A celebration destination
White Horse Tavern is full of tradition, not only because it first operated as a tavern in 1673, but because many Rhode Islanders — including us — have made it a place for annual celebrations, such as birthdays and anniversaries. But a recent lunch date at the White Horse reminded us of the differences between traditions old and new, good and not-so-good.
What’s good about the old is the smoky smell of history that permeates the dark beams and wood surfaces from the large fireplaces in the 17th-century tavern. Low ceilings, black Windsor chairs, small windows with deep orange curtains, and hurricane-globed candles on white linen-topped tables are all elegant evocations of an earlier era.
Also in the restaurant’s grand traditions are the old-fashioned New England dishes and the excellent service. Both the waitress and the hostess were quite helpful and attentive. The signature chowder was crammed with clams, fat quahog pieces that far outnumbered the potato chunks ($5 for a cup).
Our second appetizer was the fried calamari ($12), with plenty of capers and lemon juice on top, and a spicy aioli for dipping on the side. Though the squid rings were tossed with fried tentacles (not always my preference), they were all quite tender and delicious.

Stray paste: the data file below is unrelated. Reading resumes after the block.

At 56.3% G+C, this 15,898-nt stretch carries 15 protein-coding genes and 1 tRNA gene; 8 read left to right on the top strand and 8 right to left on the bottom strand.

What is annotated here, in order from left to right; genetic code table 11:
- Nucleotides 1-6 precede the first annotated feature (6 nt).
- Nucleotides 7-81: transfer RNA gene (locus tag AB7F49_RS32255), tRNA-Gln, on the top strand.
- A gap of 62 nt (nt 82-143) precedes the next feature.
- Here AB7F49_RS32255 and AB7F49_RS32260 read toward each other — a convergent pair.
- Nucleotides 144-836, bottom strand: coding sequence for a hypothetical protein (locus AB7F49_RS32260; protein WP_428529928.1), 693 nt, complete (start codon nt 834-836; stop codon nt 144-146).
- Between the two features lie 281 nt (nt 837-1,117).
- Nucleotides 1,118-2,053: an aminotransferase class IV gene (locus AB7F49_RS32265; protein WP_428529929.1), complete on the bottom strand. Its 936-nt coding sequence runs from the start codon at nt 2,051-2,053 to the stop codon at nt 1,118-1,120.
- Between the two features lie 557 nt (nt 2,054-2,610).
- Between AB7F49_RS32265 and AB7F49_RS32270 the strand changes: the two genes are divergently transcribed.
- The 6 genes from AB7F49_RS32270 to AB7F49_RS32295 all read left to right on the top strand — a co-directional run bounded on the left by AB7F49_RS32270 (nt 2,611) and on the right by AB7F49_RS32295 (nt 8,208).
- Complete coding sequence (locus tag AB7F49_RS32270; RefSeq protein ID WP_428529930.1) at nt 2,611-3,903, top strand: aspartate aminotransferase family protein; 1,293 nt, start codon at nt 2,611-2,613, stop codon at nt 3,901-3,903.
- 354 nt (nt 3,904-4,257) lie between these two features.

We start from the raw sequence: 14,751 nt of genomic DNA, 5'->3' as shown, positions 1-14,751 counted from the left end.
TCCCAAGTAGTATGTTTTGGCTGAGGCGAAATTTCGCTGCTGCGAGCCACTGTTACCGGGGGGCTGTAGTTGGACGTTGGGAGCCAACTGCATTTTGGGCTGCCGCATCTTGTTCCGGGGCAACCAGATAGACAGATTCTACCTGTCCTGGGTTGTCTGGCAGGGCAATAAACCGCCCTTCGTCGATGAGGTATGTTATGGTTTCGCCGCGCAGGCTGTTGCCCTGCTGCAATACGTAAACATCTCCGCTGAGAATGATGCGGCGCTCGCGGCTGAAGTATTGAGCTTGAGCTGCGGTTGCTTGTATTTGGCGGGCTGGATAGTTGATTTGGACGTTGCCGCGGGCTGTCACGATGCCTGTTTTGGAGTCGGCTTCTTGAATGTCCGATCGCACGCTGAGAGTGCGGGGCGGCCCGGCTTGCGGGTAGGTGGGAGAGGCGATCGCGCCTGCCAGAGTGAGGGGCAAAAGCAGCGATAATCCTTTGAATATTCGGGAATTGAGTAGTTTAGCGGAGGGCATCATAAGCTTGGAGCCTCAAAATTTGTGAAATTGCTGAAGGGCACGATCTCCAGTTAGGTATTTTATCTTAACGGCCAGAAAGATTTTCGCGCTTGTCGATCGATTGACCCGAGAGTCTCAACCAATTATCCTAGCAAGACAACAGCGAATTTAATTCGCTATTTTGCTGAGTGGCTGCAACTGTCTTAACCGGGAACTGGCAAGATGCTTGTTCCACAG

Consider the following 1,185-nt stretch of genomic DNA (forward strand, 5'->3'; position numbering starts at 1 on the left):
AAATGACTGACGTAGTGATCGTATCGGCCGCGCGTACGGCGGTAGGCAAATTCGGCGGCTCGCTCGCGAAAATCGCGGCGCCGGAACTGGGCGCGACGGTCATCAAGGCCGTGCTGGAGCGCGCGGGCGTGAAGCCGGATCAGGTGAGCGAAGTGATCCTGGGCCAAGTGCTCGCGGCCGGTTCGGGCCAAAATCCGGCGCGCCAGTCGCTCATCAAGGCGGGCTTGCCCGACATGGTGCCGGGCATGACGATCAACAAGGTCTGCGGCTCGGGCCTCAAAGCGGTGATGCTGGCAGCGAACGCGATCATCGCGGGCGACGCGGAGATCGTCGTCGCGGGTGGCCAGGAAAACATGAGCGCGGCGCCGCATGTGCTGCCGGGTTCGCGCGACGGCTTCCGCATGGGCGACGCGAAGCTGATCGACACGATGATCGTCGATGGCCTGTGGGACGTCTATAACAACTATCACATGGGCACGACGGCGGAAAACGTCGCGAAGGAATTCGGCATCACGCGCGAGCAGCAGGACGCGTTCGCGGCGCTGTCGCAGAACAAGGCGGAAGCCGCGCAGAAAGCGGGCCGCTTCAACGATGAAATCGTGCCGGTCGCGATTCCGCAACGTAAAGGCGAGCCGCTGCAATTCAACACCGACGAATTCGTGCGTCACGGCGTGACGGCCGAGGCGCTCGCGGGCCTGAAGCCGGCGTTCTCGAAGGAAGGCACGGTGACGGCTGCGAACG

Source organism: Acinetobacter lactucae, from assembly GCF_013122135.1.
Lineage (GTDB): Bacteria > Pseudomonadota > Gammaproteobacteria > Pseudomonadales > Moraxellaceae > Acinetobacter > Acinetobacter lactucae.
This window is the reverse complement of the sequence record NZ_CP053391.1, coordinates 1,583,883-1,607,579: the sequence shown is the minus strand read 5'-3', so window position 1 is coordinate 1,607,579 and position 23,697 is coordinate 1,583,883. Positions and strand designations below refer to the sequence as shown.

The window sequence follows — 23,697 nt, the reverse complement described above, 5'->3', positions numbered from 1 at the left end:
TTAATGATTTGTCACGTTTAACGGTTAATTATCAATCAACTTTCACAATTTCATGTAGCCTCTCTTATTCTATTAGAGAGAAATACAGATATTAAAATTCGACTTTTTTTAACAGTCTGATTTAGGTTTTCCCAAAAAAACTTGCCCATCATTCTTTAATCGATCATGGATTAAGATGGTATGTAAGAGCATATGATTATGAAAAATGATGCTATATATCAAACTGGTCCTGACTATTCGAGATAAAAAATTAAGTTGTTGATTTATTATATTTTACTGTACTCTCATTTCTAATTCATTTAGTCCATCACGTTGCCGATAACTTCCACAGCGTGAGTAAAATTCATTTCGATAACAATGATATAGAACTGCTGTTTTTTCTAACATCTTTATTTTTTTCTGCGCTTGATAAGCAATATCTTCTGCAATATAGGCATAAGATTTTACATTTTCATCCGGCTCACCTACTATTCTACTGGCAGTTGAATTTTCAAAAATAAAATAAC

Next up was a dish, created in the past year by Chef David Deen, which has quickly become a new tradition: lobster mac and cheese ($20). Bill’s eyes got big just thinking about it: Rhode Island lobster meets childhood favorite. What could be better? Some grilled fennel, toasted walnuts, and a delectable creamy sauce for starters; Great Hill Blue and Vermont cheddar for the cheeses; enough lobster for a chunk in every bite. Brought to the table bubbling hot, this has become an instant classic.
I wanted to order the paupiettes of sole (stuffing between two fillets), since it was described as a lobster-and-artichoke mousse, finished with a lemon-truffle sauce ($22), but it was not to be. The filling included crab, the only seafood to which I’m allergic. My choice shifted to the vegetable ragout ($20), with white beans, spinach, and sun-dried tomatoes, accompanied by grilled summer squash; three vegetable purees: eggplant/garlic, celeriac, and sweet potato; and a vol-au-vent with green and wax beans and slivers of carrots poking out of it. This was a terrific presentation.
But here’s where a tradition can go awry. Many cooks are unaware that the best method for dried beans is the simplest: soak and simmer, in just water. If seasonings or vegetables are added before the beans become tender, the oil in them can coat the beans and leave them as hard as peanuts. So it was in this ragout, though hopefully, since this is a new entrée, the kinks will soon be ironed out.
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